“Dermatologists picked up the technique and ran with it,” Dr. Johnson says, “and over the years, we’ve refined it to the point where we can use local anesthesia, remove the cancers and evaluate the margins under the microscope while the patient is waiting.  It’s easier on the patient in many ways – notably, it completely eliminates the anxiety of having to wait days or even weeks for a biopsy report.”

A typical Mohs surgery.

A patient presents with a skin cancer on the nose.  After administering a long-lasting local anesthetic, Dr. Johnson makes an incision around the visible tumor.  “We cut in a circle, so we’re able to see the entire margin,” he says.  “You’re always concerned when you’re cutting out any cancer, that at the edges of the incision there is normal tissue.  Mohs is the best procedure for getting clear margins.”

He gives the tissue to his technicians, who freeze it, cut it thin and put it on a slide, where it’s evaluated to determine if any cancer remains.  Dr. Johnson’s technicians are trained in the very specialized way Mohs sections must be cut: they use a machine called a cryostat, which cuts the tissue microns thin – so thin you could read a newspaper through it.

Dr.-Johnson-Mohs-surgery“When we evaluate the tissue, we look at it in a clock fashion,” Dr. Johnson says.  “We look at 12 o’clock, 3, 6 and 9 o’clock.  If there’s cancer left at any of the points on the clock, we go back to the patient and remove any remaining skin cancer and evaluate that to make sure it’s clear.”  Only when Dr. Johnson is satisfied that all of the margins are clear, does he begin the exacting work of reconstructing the area where the cancer was removed.   “If I have to cut a large hole in someone’s nose, or on their ear or lip, we put that area back together so that they look close to normal and have minimal disfiguring scars.”  It’s not just cosmetic: there’s a practical purpose as well.  If the cancer is on the eyelid or the lip, the surgeon wants to remove as little tissue as possible, so the patient can maintain normal function. Successful reconstruction and or cosmetic technique is based on a surgeon’s skills and experience, not necessarily his or her specialty.  Dr. Johnson has performed more than fifteen thousand Mohs surgical procedures and reconstructed over 95 percent of the wounds caused by the surgery.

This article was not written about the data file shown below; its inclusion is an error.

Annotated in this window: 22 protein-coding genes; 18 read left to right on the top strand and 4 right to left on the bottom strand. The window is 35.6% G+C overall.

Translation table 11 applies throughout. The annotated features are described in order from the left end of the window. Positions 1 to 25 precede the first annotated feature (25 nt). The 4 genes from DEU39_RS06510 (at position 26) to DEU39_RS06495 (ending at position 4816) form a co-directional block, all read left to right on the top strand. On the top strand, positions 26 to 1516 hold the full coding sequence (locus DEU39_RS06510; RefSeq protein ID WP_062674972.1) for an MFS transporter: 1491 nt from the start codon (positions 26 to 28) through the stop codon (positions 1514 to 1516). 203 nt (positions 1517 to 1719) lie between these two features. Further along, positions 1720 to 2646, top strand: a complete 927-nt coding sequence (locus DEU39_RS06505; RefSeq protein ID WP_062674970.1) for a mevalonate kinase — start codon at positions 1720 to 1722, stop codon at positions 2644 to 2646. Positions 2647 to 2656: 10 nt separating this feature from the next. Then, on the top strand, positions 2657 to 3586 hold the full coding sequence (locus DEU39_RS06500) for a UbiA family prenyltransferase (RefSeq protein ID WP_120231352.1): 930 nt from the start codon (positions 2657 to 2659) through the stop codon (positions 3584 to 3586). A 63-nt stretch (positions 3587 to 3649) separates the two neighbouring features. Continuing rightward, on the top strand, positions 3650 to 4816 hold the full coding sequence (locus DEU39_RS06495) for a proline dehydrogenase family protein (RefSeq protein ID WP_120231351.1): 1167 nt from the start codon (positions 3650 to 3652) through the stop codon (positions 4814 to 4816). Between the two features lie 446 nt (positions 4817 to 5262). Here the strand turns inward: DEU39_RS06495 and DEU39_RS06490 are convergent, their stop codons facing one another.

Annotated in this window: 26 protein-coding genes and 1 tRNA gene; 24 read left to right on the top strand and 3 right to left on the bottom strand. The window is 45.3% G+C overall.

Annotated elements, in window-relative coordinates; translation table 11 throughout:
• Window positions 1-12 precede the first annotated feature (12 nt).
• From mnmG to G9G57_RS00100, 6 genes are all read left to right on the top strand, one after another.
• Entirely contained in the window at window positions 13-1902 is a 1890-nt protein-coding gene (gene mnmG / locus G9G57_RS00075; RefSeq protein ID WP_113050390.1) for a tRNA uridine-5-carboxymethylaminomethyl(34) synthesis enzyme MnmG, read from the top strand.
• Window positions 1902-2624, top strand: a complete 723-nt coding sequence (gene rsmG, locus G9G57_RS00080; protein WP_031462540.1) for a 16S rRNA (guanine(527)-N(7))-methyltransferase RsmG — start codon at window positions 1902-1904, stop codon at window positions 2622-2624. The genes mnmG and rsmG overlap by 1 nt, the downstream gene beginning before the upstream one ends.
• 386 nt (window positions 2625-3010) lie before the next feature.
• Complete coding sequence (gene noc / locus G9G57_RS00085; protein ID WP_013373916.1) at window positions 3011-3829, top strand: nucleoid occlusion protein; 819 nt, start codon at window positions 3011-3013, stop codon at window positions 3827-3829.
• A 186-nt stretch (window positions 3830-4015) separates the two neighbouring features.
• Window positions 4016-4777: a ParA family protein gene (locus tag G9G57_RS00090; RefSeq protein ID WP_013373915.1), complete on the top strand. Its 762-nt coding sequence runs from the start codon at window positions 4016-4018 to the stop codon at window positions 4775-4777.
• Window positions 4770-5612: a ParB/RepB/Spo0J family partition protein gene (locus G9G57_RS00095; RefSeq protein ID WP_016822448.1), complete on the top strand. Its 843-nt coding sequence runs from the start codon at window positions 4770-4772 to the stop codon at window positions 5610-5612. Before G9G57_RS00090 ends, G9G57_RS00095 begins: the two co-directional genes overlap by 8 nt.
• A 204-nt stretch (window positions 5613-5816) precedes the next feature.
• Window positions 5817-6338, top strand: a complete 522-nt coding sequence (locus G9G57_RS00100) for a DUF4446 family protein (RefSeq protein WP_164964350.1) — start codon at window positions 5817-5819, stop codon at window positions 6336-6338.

Mohs surgeons are three doctors in one.

“We’re surgical oncologists, cutting out cancers.  Patients don’t realize that dermatologists do more skin surgery than any other group of physicians,” Dr. Johnson says. “We’re also pathologists, reading slides to make sure all the margins are clear.  And we’re reconstructive surgeons.”